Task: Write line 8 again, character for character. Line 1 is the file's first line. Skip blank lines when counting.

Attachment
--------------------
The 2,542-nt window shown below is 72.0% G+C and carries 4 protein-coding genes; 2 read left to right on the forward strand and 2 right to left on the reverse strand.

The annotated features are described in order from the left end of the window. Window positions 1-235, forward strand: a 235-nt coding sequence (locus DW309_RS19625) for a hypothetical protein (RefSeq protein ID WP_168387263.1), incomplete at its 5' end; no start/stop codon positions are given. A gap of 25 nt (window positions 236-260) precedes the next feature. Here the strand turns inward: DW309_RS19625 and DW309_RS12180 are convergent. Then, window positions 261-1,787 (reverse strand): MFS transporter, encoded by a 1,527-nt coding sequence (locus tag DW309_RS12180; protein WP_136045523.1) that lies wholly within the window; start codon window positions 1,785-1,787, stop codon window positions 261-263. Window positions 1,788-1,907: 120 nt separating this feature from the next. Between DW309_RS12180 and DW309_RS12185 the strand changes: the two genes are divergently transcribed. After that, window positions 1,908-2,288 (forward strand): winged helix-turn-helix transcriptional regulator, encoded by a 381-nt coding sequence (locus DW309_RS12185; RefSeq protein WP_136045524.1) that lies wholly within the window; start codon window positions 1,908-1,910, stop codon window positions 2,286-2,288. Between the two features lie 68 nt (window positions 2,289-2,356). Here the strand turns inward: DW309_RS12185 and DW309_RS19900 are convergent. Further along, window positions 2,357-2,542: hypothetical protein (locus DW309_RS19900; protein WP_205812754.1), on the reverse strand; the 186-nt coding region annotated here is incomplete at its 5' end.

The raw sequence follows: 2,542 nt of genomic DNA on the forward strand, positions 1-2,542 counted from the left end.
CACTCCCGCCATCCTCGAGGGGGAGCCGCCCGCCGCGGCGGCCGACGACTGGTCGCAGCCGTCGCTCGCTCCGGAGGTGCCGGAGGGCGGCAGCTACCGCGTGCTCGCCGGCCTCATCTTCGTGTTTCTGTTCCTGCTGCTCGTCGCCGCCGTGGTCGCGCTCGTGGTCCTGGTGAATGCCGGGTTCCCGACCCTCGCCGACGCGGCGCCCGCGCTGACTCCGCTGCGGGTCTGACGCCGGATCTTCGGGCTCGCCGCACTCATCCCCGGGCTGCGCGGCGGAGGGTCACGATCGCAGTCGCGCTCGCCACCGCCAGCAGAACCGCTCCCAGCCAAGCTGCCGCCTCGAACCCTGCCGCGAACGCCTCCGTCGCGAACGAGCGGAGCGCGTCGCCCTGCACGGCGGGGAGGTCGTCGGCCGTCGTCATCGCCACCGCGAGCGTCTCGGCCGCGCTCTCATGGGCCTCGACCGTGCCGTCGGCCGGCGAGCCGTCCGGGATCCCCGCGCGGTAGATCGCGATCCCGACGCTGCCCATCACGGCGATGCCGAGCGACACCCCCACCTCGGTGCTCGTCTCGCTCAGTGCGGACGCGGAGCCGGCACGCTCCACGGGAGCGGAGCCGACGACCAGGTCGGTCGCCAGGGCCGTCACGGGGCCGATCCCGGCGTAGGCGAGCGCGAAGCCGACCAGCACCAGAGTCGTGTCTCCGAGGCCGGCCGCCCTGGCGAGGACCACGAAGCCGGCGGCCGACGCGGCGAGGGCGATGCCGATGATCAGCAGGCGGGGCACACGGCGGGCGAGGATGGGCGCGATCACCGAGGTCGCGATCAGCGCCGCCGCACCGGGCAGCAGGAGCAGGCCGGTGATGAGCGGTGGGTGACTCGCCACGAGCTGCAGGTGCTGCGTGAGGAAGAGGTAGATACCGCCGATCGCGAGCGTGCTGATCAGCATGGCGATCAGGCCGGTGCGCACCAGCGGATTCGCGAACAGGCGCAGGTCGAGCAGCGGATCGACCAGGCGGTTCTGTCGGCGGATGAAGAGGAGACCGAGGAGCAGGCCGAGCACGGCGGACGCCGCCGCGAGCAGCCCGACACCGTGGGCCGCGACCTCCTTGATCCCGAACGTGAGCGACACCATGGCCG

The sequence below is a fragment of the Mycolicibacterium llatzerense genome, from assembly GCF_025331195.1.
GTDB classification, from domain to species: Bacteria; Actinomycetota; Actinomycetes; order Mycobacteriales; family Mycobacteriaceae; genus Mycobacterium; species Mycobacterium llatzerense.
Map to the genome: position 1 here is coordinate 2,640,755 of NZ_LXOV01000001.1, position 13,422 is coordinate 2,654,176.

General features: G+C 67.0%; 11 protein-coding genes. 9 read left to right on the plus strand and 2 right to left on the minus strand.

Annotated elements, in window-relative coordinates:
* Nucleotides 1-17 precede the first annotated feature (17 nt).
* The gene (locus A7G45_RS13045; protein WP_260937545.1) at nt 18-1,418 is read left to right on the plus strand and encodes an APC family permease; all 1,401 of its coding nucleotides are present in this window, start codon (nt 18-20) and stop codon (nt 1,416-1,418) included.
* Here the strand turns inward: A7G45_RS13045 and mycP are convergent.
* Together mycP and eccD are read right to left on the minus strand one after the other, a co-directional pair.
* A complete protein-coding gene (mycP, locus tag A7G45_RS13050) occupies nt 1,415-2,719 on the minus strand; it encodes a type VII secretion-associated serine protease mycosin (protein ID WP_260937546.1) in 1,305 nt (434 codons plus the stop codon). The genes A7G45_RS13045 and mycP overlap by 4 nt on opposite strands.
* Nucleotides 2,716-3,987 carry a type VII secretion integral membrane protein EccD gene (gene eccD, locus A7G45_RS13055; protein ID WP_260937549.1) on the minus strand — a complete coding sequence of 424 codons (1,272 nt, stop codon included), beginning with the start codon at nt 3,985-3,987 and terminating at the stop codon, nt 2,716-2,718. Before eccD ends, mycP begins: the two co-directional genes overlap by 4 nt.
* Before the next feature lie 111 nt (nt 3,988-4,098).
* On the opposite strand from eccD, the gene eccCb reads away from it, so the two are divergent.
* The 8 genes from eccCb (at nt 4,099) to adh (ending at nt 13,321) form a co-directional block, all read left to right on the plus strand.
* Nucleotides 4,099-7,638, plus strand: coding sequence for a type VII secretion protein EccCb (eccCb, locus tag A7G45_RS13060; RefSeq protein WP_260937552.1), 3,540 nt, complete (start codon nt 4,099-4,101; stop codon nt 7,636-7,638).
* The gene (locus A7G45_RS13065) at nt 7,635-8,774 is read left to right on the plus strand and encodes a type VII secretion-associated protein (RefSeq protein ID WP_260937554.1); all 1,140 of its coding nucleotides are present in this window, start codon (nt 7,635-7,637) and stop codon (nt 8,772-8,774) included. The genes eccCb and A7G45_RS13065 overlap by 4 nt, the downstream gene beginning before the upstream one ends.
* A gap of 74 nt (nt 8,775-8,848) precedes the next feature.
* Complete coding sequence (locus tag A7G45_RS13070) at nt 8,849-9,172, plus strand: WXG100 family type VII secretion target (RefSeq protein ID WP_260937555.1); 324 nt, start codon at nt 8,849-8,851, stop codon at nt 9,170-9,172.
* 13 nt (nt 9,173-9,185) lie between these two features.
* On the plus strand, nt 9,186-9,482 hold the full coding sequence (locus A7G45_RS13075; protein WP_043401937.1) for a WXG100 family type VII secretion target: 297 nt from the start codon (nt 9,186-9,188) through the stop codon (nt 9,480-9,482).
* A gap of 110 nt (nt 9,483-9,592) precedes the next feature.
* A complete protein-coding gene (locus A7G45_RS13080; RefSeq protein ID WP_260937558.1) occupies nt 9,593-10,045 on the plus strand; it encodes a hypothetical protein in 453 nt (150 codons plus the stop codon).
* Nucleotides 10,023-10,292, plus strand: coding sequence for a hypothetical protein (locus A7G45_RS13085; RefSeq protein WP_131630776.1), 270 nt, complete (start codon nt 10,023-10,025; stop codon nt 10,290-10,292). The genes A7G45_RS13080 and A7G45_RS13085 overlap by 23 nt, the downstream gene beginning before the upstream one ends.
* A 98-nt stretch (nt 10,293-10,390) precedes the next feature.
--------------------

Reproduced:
General features: G+C 67.0%; 11 protein-coding genes. 9 read left to right on the plus strand and 2 right to left on the minus strand.